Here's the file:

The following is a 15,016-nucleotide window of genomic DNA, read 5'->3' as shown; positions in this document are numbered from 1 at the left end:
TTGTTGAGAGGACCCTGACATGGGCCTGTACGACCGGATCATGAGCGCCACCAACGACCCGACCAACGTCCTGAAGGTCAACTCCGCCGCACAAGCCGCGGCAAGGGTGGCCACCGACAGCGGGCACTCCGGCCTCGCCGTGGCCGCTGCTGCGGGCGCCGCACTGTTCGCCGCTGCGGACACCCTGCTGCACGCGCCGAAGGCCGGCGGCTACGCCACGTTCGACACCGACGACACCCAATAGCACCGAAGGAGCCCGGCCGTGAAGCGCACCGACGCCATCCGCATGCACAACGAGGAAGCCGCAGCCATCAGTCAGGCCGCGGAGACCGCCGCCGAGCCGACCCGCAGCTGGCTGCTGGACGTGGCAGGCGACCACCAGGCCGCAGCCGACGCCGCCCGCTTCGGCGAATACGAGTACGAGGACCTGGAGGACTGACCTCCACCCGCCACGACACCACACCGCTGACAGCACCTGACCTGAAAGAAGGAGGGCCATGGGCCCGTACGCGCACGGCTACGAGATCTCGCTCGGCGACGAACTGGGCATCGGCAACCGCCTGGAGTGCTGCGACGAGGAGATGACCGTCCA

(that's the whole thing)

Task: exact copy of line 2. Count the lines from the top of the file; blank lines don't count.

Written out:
TTGTTGAGAGGACCCTGACATGGGCCTGTACGACCGGATCATGAGCGCCACCAACGACCCGACCAACGTCCTGAAGGTCAACTCCGCCGCACAAGCCGCGGCAAGGGTGGCCACCGACAGCGGGCACTCCGGCCTCGCCGTGGCCGCTGCTGCGGGCGCCGCACTGTTCGCCGCTGCGGACACCCTGCTGCACGCGCCGAAGGCCGGCGGCTACGCCACGTTCGACACCGACGACACCCAATAGCACCGAAGGAGCCCGGCCGTGAAGCGCACCGACGCCATCCGCATGCACAACGAGGAAGCCGCAGCCATCAGTCAGGCCGCGGAGACCGCCGCCGAGCCGACCCGCAGCTGGCTGCTGGACGTGGCAGGCGACCACCAGGCCGCAGCCGACGCCGCCCGCTTCGGCGAATACGAGTACGAGGACCTGGAGGACTGACCTCCACCCGCCACGACACCACACCGCTGACAGCACCTGACCTGAAAGAAGGAGGGCCATGGGCCCGTACGCGCACGGCTACGAGATCTCGCTCGGCGACGAACTGGGCATCGGCAACCGCCTGGAGTGCTGCGACGAGGAGATGACCGTCCA